To read this article in full you will need to make a payment

      Purchase one-time access:

      Academic & Personal: 24 hour online accessCorporate R&D Professionals: 24 hour online access
      One-time access price info
      • For academic or personal research use, select 'Academic and Personal'
      • For corporate R&D use, select 'Corporate R&D Professionals'


      Subscribe to American Journal of Orthodontics and Dentofacial Orthopedics
      Already a print subscriber? Claim online access
      Already an online subscriber? Sign in
      Institutional Access: Sign in to ScienceDirect


        • LeBlanc E.M.
        • Cisneros G.J.
        The dynamics of speech and orthodontic management in cleft lip and palate.
        in: Shprintzen R.J. Bardach J. Cleft palate speech management: a multidisciplinary approach. Mosby, St Louis1995: 305-326
        • Subtelny J.D.
        • Mestre J.C.
        • Subtelny J.D.
        Comparative study of normal and defective articulation of /s/ as related to malocclusion and deglutition.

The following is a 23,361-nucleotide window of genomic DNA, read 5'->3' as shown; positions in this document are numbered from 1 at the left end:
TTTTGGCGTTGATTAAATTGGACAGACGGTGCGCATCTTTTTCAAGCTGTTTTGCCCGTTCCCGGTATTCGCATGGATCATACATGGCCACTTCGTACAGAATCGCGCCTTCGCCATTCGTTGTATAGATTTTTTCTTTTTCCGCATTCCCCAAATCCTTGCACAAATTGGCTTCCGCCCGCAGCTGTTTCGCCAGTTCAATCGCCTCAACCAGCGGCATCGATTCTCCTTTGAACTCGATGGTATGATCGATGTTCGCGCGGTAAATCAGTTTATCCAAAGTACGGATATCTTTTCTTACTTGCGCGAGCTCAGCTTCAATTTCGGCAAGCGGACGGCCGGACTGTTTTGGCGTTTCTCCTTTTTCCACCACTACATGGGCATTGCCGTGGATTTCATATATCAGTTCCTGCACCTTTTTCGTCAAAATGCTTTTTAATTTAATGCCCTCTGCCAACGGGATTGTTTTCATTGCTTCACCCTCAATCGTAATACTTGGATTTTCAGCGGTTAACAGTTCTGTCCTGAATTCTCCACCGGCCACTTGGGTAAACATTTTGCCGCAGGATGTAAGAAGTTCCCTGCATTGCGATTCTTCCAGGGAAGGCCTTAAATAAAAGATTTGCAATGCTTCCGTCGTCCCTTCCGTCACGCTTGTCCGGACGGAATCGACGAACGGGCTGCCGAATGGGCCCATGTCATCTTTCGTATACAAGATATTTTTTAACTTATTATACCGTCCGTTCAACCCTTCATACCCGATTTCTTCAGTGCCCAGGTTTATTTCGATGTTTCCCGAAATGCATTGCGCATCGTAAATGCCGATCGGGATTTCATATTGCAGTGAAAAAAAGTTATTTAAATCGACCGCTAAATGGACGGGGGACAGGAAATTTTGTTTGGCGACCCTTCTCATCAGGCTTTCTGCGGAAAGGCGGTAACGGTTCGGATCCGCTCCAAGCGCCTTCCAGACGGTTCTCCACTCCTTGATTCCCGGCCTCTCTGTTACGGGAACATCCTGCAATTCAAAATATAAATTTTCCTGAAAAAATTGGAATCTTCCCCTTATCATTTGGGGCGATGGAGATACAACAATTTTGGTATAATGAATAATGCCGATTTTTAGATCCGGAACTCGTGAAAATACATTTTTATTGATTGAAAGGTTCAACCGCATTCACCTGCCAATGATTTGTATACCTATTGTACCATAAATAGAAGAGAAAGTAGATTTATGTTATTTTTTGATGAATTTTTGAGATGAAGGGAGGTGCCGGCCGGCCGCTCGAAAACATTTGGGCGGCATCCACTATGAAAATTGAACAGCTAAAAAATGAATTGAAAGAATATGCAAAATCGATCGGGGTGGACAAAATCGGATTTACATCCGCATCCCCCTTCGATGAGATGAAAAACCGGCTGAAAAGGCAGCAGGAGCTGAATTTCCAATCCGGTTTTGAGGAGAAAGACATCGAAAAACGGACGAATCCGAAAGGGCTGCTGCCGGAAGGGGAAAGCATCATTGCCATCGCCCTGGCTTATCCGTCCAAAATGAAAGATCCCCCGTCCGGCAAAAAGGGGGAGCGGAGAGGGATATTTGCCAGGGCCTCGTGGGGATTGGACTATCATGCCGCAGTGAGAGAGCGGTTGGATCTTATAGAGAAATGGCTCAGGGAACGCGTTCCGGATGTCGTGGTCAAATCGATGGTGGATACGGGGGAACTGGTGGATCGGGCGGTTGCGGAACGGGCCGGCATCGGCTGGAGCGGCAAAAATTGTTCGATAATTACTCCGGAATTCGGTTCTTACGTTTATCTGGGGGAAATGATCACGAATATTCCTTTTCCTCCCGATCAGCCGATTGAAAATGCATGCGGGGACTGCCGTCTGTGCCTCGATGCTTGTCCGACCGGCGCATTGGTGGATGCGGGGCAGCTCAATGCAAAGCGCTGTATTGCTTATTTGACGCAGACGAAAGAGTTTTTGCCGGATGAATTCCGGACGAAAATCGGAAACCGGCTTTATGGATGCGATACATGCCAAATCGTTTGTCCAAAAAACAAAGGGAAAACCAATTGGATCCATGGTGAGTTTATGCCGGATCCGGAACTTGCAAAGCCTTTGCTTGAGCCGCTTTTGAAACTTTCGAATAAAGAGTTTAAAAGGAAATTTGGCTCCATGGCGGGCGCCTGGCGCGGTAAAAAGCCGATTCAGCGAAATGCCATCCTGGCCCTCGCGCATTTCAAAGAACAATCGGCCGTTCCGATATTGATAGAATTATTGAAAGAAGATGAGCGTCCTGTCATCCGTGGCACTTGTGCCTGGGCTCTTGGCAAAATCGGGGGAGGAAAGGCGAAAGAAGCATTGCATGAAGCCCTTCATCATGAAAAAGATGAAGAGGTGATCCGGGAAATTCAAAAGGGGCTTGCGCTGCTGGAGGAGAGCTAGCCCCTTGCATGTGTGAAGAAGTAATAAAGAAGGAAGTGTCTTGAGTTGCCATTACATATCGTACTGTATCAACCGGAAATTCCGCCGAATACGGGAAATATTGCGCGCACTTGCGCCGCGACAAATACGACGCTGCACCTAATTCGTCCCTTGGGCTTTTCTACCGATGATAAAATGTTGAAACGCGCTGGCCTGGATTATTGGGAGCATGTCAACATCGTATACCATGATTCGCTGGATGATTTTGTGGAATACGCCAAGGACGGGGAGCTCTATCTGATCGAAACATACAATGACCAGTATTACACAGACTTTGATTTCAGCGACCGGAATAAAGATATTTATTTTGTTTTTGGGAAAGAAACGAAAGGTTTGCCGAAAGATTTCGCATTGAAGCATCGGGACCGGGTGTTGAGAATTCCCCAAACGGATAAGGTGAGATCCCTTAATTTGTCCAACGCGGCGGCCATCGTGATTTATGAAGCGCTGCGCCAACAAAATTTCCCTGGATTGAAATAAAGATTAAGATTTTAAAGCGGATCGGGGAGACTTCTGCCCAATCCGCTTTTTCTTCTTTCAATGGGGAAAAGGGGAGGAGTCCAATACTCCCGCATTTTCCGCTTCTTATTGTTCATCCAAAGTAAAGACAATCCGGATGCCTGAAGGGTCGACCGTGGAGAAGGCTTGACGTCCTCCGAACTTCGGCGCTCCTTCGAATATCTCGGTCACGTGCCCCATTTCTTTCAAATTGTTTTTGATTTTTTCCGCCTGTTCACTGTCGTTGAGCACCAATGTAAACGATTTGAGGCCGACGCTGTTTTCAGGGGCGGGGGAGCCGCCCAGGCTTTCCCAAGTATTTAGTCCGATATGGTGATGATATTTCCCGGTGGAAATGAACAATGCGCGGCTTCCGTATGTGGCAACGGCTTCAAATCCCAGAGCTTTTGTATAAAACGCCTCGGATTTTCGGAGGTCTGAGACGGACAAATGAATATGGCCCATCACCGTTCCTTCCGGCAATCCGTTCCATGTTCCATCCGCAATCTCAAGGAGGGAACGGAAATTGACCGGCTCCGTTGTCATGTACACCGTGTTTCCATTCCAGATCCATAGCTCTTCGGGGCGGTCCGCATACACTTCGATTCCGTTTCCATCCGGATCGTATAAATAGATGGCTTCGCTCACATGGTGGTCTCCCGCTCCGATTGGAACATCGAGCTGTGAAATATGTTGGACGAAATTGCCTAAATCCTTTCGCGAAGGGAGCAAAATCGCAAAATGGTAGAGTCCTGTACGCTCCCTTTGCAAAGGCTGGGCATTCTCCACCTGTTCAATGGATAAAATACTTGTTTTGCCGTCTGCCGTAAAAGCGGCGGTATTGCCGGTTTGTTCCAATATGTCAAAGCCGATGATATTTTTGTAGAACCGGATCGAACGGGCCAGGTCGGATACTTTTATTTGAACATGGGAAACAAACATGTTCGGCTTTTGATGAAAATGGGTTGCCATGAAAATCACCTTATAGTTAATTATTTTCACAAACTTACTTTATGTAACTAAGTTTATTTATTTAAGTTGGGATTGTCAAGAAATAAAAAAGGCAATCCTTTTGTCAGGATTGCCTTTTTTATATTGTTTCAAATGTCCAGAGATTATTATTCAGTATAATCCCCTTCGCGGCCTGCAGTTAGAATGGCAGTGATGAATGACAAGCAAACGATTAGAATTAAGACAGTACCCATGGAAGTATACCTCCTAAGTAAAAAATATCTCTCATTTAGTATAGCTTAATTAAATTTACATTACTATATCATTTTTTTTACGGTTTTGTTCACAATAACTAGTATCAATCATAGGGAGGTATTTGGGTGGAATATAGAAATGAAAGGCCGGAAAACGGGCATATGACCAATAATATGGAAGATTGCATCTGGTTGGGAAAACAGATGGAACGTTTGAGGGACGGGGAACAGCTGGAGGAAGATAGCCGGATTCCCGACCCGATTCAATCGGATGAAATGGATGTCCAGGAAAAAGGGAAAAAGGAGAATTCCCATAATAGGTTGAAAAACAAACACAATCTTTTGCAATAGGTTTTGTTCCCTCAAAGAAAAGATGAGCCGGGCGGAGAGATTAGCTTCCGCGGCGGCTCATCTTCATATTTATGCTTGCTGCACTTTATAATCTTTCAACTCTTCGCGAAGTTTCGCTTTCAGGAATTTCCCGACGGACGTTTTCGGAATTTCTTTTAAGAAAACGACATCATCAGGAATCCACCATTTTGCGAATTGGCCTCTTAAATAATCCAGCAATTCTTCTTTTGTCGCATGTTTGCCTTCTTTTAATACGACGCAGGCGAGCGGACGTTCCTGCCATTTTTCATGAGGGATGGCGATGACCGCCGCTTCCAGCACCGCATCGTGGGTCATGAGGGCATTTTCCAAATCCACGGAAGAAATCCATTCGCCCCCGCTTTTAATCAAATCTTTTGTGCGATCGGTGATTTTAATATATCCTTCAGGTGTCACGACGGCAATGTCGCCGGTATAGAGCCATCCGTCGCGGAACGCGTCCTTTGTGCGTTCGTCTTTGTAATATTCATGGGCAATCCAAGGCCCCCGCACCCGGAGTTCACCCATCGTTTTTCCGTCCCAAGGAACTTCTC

J Speech Hearing Dis. 1964; 29: 269-285
        • Bloomer H.H.
        Speech defects associated with dental malocclusions and related anomalies.
        in: Travis L.E. Handbook of speech pathology and audiology. Appleton-Century-Crofts, New York1971: 715-765
        • Starr C.D.
        Dental and occlusal hazards to normal speech production.
        in: Bzoch K.R. Communicative disorders related to cleft lip and palate. Little Brown, Boston1979: 313
        • Jensen R.
        Anterior teeth relationship and speech.
        Acta Radiol. 1968; 276: 1-69
        • Rathbone J.S.
        Appraisal of speech defects in dental anomalies.
        Angle Orthod. 1955; 25: 42-48
        • Jesus L.M.
        • Araujo A.
        • Costa I.M.
        Speech production in two occlusal classes.
        Onomázein. 2014; 29: 129-151
        • Johnson C.L.
        • Sandy J.R.
        Tooth position and speech–is there a relationship?.